''Sociological studies have shown that there is a close relation between social mobility and ethnic prejudice. Persons moving downward, and even upward under many circumstances, in the social scale tend to show greater prejudice against such ethnic minorities as the Jews and Negroes than commonly prevails in the social strata they have left or are entering. While the existing studies in this field have been focused upon prejudice rather than the kind of hyper-patriotism and hyper-conformism that I am most concerned with, I believe that the typical prejudiced person and the typical pseudo-conservative dissenter are usually the same person, that the mechanisms at work in both complexes are quite the same, and that it is merely the expediencies and the strategy of the situation today that cause groups that once stressed racial discrimination to find other scapegoats. Both the displaced old-American type and the new ethnic elements that are so desperately eager for reassurance of their fundamental Americanism can conveniently converge upon liberals, critics, and nonconformists of various sorts, as well as Communists and suspected Communists.I am actually puzzled by this last paragraph; what does he mean by 'raising the standard of hating'?
To proclaim themselves vigilant in the pursuit of those who are even so much as accused of "disloyalty" to the United States is a way not only of reasserting but of advertising their own loyalty and one of the chief characteristics of American super-patriotism is its constant inner urge toward self-advertisement. One notable quality in this new wave of conformism is that its advocates are much happier to have as their objects of hatred the Anglo-Saxon, Eastern, Ivy League intellectual gentlemen than they are with such bedraggled souls as, say, the Rosenbergs. The reason, I believe, is that in the minds of the status-driven it is no special virtue to be more American than the Rosenbergs, but it is really something to be more American than Dean Acheson or John Foster Dulles -- or Franklin Delano Roosevelt. The status aspirations of some of the ethnic groups are actually higher than they were twenty years ago-which suggests one reason (there are others) why, in the ideology of the authoritarian right-wing, anti-Semitism and such blatant forms of prejudice have recently been soft-pedaled.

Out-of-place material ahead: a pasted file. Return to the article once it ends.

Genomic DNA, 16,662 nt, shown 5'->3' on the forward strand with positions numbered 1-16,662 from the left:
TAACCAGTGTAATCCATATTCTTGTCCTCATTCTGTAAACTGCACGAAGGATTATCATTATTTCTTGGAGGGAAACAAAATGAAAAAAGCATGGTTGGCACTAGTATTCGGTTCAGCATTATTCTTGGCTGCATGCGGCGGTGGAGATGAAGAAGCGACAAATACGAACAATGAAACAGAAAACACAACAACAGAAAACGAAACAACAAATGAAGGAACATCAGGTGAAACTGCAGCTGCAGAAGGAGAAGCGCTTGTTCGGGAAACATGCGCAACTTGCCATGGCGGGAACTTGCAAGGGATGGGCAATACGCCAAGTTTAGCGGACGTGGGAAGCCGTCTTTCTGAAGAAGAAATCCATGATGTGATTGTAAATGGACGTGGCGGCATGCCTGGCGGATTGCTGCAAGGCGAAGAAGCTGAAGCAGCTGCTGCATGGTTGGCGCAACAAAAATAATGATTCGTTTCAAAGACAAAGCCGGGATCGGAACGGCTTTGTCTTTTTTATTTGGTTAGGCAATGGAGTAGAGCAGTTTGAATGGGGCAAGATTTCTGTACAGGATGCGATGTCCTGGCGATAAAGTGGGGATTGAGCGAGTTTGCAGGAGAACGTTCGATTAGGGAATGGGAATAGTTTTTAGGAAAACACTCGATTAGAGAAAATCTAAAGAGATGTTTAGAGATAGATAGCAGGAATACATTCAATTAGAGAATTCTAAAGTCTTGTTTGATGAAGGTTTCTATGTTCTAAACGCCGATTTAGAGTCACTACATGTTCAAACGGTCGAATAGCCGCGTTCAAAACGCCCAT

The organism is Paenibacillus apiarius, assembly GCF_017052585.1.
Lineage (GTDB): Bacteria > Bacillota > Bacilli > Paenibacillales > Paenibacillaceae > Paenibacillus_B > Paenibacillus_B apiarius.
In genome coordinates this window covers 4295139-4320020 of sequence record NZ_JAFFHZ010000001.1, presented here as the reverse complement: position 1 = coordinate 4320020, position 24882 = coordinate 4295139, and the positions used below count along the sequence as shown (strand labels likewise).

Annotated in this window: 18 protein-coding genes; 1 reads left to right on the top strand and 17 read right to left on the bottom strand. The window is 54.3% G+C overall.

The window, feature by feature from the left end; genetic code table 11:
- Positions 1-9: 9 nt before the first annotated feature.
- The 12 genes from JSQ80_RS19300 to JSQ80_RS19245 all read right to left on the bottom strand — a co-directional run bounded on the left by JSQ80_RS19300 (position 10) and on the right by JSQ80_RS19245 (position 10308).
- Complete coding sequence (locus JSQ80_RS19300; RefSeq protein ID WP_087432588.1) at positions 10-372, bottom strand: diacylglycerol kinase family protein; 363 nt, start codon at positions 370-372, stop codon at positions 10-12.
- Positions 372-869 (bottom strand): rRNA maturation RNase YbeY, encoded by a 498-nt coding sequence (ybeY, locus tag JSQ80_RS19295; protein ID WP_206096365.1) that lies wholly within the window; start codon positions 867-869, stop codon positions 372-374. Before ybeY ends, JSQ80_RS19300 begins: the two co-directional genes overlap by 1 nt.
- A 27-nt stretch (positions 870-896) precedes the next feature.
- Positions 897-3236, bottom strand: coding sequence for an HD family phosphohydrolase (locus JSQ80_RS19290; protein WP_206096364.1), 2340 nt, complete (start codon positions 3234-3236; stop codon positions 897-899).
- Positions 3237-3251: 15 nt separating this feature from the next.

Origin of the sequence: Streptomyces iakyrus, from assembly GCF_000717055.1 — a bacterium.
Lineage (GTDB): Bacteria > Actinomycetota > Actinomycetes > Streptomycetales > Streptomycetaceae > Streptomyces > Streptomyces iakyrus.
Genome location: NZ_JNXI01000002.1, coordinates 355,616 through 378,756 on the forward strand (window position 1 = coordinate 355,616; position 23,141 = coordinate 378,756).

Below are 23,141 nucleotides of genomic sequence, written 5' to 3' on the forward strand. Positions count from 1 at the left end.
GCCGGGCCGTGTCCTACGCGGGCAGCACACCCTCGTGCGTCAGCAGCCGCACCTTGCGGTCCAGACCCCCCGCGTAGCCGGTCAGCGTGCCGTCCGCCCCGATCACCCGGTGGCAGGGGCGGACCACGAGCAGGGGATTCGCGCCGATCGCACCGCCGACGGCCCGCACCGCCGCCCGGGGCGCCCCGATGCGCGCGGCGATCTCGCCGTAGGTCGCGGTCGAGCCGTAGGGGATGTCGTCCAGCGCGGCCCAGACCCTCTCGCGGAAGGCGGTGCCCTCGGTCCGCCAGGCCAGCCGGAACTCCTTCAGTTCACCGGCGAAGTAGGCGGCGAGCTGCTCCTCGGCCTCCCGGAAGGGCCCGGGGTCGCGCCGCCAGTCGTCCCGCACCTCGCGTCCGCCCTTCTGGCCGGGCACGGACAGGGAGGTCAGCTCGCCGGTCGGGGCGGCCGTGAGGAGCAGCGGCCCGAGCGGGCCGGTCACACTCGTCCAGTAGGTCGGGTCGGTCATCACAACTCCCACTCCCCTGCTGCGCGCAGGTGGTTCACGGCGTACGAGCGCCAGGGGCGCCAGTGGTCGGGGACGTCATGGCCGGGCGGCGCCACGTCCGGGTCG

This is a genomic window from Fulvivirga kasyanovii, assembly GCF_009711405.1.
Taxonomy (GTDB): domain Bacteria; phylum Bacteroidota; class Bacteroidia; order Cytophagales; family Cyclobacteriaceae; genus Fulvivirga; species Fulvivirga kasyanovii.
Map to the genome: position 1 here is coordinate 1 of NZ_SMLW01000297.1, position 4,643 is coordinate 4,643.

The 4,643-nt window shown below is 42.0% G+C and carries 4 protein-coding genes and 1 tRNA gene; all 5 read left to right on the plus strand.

Anti-Semitism, it has been said, is the poor man's snobbery. We Americans are always trying to raise the standard of living, and the same principle now seems to apply to standards of hating. So during the past fifteen years or so the authoritarians have moved on from anti-Negroism and anti-Semitism to anti-Achesonianism, anti-intellectualism, anti-nonconformism, and other variants of the same idea, much in the same way as the average American, if he can manage it, will move on from a Ford to a Buick.''
Maybe we could say that liberals have 'raised their standard of hating' to forms that carry some kind of social cachet or status. In that sense, they too are 'status-strivers.'
Back to Hofstadter's essay:
''Such status-strivings may help us to understand some of the otherwise unintelligible figments of the pseudo-conservative ideology the incredibly bitter feeling against the United Nations, for instance. Is it not understandable that such a feeling might be, paradoxically, shared at one and the same time by an old Yankee-Protestant American, who feels that his social position is not what it ought to be and that these foreigners are crowding in on his country and diluting its sovereignty just as "foreigners" have crowded into his neighborhood, and by a second- or third- generation immigrant who has been trying so hard to de-Europeanize himself, to get Europe out of his personal heritage, and who finds his own government mocking him by its complicity in these Old-World schemes?''